Urban Transit: Cycling in Iraq
Bought her yesterday at Qaysari Bazaar for 90 000 ID (about 80 USD). I must tell you it was a bit of a harrowing experience cycling in the city, especially as a woman. I was walking with Michael, a fellow colleague who is very knowledgeable about bicycles in the area. Also it is not advisable for a woman to go to the bazaar alone so I felt better going with him being male as well. I can tell you that I got vehemently stared at when we walked through the bazaar with our bicycles – people and cars even stopping dead in their tracks. I did not seem to mind as I usually do get stared at as a foreigner when walking in the road. This was not until an elderly Kurdish man dressed in his traditional garb immediately stopped as I walked past. I then overheard him speak in a heavy pitched and racy tone in Kurdish to the point where he was yelling out. Though I cannot fully understand Kurdish or Arabic as yet, I clearly know what ‘Haraam’ means (something is immoral or forbidden in Arabic) and he mentioned it twice.
I understand that the locals here have never seen a woman on a bicycle and even though attitudes have changed over the years in these parts – seeing a woman on a bicycle is not one of them. I find it strange that women are allowed to drive a car, but heads turn once they are on a bicycle. If I had I done this in other parts of Iraq I would have been thrown off my bicycle and threatened or shot. What I’m saying is that there is still a greater degree of freedom in Iraqi Kurdistan. Let me also add that the people here are generally quite friendly and hospitable and I’ve received a great deal of support from my fellow colleagues regarding my cycling activities. All the while the rest of the city may be rather baffled that I’m on a bicycle.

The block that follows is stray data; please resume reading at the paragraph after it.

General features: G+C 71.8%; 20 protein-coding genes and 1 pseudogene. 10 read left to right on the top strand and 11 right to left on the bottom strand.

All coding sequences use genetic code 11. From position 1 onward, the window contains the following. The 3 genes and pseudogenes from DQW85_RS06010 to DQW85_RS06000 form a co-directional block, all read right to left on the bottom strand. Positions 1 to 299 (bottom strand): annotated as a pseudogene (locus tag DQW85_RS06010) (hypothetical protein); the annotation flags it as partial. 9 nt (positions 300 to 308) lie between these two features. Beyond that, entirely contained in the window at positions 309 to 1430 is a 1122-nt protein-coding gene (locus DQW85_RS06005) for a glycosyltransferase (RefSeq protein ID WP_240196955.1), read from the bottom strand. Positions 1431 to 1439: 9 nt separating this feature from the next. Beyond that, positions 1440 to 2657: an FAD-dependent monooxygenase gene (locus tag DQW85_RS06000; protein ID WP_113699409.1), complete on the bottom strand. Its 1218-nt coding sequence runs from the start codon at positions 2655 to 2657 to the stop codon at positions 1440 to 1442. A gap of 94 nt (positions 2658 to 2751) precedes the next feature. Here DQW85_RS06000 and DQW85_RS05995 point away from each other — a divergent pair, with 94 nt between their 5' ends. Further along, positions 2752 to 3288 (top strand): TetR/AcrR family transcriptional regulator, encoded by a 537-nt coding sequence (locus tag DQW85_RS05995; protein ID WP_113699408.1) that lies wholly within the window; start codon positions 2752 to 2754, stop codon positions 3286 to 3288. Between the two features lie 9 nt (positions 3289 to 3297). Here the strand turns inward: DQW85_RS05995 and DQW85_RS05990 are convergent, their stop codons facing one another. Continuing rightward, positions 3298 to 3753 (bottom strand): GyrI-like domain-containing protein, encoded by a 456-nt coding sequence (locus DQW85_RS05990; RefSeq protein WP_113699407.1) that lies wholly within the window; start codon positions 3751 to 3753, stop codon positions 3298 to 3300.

I nervously cycled back home due to the fact that my lights were not working and that wearing darker clothing just made it even more dangerous.I must also mention that some streets in the neighbourhoods are in complete darkness (with potholes!) at night so I would stop my bike now and then out of sheer trepidation, fearing that a car would knock me eventually. I have good reason to fear the motorists because driving here is downright dangerous and accidents abound due to exceeding recklessness. Like many cities, there are no designated cycling lanes in the city and neither are there visibly painted lanes and signs on the roads for all vehicles. (And, if you must know, car insurance does not exist here).
Surprisingly, I found motorists to be mindful of cyclists. Every time cars hooted from behind was to alert me that they do in fact see me, and it is also considered a form of greeting. Michael told me that they would have shouted at me if there was any transgression and this very rarely occurs in traffic (unlike the road rage in South Africa). The upside of owning a bicycle here is that I need not worry about having it stolen, so there is no chain or lock required every time I park my bike. It is generally very safe as far as crime and security is concerned and the Peshmerga (Kurdish army) and police guards are present in most places.
There is another interesting position on cycling here – it is generally assumed that if you own a bicycle, your social status automatically gets determined too. That is, you are considered to be poor and therefore unable to afford a car if you are riding a bicycle. It is not seen as a recreational activity or means to live an active, healthy or sustainable lifestyle.
Despite the half-traumatising turn of events this week, I am finding my time and journey here most insightful and I am learning something new everyday. And because of this, I feel so much more alive and proud to be different.